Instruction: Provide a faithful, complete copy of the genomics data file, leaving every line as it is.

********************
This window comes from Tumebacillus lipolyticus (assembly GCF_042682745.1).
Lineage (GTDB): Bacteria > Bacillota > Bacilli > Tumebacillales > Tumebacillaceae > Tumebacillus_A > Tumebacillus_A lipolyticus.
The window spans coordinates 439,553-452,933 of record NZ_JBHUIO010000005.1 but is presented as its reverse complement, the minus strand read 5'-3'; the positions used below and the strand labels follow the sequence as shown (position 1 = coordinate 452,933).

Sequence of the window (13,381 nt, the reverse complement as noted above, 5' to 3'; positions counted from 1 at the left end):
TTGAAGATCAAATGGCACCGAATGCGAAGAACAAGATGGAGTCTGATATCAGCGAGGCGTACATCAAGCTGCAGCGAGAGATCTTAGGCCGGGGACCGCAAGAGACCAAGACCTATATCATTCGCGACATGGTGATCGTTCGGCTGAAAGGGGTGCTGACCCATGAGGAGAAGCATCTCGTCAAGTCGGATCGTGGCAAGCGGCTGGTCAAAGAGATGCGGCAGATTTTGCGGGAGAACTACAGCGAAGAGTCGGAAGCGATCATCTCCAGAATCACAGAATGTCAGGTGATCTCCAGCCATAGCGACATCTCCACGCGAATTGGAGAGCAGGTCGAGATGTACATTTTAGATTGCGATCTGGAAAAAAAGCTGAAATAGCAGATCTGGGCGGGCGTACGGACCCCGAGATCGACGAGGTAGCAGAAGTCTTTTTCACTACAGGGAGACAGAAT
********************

This window comes from Tumebacillus lipolyticus (assembly GCF_042682745.1).
Lineage (GTDB): Bacteria > Bacillota > Bacilli > Tumebacillales > Tumebacillaceae > Tumebacillus_A > Tumebacillus_A lipolyticus.
The window spans coordinates 439,553-452,933 of record NZ_JBHUIO010000005.1 but is presented as its reverse complement, the minus strand read 5'-3'; the positions used below and the strand labels follow the sequence as shown (position 1 = coordinate 452,933).

Sequence of the window (13,381 nt, the reverse complement as noted above, 5' to 3'; positions counted from 1 at the left end):
TTGAAGATCAAATGGCACCGAATGCGAAGAACAAGATGGAGTCTGATATCAGCGAGGCGTACATCAAGCTGCAGCGAGAGATCTTAGGCCGGGGACCGCAAGAGACCAAGACCTATATCATTCGCGACATGGTGATCGTTCGGCTGAAAGGGGTGCTGACCCATGAGGAGAAGCATCTCGTCAAGTCGGATCGTGGCAAGCGGCTGGTCAAAGAGATGCGGCAGATTTTGCGGGAGAACTACAGCGAAGAGTCGGAAGCGATCATCTCCAGAATCACAGAATGTCAGGTGATCTCCAGCCATAGCGACATCTCCACGCGAATTGGAGAGCAGGTCGAGATGTACATTTTAGATTGCGATCTGGAAAAAAAGCTGAAATAGCAGATCTGGGCGGGCGTACGGACCCCGAGATCGACGAGGTAGCAGAAGTCTTTTTCACTACAGGGAGACAGAAT